BREMEN — The much anticipated and long delayed Stony Lonesome Off-Highway Vehicle (OHV) Park opened to the public Saturday.

“The rain is slowing down traffic we would normally have,” John Sellers, director of the park said.

He said they have been bombarded with calls all day asking whether they are open.

The park had a group of 40 schedule to come in from Muscle Shoals and Sellers was afraid the rain was going to deter them.

“People are watching and concerned about the weather.”

Justin Mitchell from North Alabama had been looking forward to the opening.

“It’s all right,” he said. “We like it. The trails seem pretty nice.”

He said the park offers a little of everything.

“There are hills, rocks and scenery,” Mitchell said.

He said some of the riders with him were a little nervous about rocky areas.

“You just got to hit them,” he said. “It’s the trail, so it will be safe.”

Another person excited about the opening was Cullman resident Gary Smith who brought his four wheeler out for the day.

“We are all excited about the opening,” he said.

County commissioner Doug Williams said this is the first of its kind owned by the government.

“The whole idea is the economic impact that it will have on the community,” Williams said.

He said the money they make won’t come from gate fees, but from tax revenue when people stop for gas and other items.

“Every time they eat and buy gas or buy a coke, it helps out the economy,” he said. “More sales tax from outside money helps us. It all boils down to getting outside money spent in Cullman County.”

The OHV Park, a $2 million project that spans close to 1,500 acres is located near Bremen and features 35 miles of trails for all-terrain vehicles such as four-wheelers as well as trails for bikes and horseback riding.

Ticket prices are $15 per Jeep, dirt bike and four-wheeler drivers; $10 per horse riders, $5 per mountain bike riders and $3 for hikers.

Williams said the delay was caused in part due to the state wanting to put a turning lane at the entrance.

The Alabama Department of Transportation requested the turning lane in October for safety reasons. The department agreed in November to cover the turn lane’s $100,000 construction cost.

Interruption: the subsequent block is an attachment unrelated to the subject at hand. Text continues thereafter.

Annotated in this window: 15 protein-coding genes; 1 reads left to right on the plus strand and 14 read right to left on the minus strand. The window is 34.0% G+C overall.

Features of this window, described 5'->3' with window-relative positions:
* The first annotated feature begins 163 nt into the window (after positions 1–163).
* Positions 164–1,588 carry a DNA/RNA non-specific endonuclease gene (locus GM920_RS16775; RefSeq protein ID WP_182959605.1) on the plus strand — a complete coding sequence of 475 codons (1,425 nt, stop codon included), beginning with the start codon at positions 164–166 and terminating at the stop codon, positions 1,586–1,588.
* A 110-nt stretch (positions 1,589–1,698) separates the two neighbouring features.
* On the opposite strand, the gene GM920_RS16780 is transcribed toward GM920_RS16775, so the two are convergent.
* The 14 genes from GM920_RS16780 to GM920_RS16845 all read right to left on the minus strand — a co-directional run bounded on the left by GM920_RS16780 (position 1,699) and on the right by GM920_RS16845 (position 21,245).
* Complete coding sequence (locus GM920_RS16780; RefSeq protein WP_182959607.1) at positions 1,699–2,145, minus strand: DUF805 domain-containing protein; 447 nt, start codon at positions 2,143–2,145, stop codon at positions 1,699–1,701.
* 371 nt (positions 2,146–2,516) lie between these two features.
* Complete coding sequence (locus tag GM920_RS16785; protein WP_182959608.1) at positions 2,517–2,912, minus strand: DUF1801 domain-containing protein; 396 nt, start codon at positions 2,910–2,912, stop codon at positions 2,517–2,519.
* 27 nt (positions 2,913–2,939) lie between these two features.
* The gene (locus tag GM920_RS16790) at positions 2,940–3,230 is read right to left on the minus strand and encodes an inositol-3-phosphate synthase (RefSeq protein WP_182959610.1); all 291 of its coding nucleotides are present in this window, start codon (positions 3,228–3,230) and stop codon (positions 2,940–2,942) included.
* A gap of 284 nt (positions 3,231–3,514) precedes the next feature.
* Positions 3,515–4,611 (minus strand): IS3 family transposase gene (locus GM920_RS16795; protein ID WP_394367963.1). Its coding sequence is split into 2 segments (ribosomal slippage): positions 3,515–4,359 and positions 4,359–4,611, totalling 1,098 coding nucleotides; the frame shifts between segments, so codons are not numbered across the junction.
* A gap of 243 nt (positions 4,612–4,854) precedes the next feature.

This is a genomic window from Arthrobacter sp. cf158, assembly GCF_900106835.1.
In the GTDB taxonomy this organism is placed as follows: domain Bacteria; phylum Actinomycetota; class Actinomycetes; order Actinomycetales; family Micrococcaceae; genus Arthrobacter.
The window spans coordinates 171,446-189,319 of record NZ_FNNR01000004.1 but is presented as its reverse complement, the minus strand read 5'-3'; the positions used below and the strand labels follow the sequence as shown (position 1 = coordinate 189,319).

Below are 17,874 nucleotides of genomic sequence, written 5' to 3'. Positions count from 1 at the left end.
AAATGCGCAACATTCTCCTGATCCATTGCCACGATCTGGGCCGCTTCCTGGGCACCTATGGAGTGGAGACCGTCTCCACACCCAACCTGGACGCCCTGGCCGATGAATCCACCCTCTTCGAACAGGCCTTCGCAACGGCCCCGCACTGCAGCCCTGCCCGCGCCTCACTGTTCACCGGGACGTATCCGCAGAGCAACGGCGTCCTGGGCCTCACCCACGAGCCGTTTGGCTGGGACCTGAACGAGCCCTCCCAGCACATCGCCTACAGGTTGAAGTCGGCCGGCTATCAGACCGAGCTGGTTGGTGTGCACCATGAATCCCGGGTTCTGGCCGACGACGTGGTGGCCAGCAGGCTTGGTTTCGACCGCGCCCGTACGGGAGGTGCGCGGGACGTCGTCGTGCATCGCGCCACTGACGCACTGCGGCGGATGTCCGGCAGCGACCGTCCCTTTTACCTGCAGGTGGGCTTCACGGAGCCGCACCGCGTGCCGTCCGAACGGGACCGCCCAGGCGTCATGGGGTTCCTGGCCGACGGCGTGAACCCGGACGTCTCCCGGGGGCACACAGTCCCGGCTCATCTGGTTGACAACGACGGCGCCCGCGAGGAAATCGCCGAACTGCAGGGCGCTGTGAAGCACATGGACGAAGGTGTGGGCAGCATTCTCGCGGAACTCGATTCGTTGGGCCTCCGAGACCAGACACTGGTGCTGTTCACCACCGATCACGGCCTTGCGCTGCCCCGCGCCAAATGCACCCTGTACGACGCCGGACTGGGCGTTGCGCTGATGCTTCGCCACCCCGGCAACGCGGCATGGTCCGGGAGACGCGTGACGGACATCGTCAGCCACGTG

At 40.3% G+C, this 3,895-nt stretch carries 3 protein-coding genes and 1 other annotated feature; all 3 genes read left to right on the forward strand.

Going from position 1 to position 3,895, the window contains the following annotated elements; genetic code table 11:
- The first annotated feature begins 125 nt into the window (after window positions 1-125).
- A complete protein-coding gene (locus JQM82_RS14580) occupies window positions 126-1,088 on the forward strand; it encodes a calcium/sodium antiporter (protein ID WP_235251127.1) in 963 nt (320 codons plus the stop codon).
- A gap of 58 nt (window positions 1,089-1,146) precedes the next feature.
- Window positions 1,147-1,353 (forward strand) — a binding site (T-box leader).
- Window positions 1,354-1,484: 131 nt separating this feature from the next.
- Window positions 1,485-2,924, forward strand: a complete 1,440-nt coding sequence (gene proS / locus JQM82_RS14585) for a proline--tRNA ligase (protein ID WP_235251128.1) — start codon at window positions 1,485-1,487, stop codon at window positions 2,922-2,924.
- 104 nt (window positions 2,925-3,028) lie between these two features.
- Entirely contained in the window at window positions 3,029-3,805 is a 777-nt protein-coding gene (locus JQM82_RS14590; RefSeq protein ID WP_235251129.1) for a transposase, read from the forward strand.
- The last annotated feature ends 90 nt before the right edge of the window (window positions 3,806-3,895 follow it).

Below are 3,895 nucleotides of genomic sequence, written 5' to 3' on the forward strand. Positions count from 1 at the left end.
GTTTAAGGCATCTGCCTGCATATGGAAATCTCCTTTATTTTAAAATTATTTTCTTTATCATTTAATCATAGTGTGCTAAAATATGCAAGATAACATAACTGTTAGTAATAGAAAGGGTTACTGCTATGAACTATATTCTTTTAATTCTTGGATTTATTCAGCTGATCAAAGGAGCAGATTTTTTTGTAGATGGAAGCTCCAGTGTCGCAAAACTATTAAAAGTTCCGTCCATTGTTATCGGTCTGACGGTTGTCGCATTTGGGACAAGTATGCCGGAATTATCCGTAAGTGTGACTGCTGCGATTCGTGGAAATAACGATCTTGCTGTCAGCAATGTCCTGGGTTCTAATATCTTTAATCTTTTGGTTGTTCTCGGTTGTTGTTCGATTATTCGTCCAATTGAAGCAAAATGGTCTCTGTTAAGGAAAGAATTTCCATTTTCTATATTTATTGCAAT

“All the grant money was for an economic boost,” Williams said. “The state gave us $100,000 to make the turning lane to make it safe for people coming in.”

The park will soon be equipped with nine safety kiosks around the park with emergency call centers. The park also has 12 helicopter landing pads in case of emergencies.

“We will be able to know exactly where the person is,” Sellers said. “We are prepared for what might happen.”

Williams is happy the park is finally opened.

“The state was ecstatic that finally someone was doing something that will keep people off our ride-a-ways,” he said.

Sellers hopes people will come out and enjoy the park.

“The commission wants this to be a family orientated park with an emphasis on safety,” Sellers said. “The EMS have agreed to be there for safety and support.”

The park already has a national Jeep Jamboree scheduled for May and long term plans call for additions.

“We hope to have a camping area out here,” Williams said.

Sellers said a formal ribbon cutting will be at a later date.

“We just wanted to go ahead and open,” he said.

The park will be open on Friday, Saturday and Sunday from 8 a.m. until 5 p.m. Sellers said when the weather warms up the hours will be extended.

For more information about the OHV Park, call 287-1133 or go to the park’s web site at

‰ Tiffany Green can be reached by e-mail at or by telephone at 734-2131, ext. 221.

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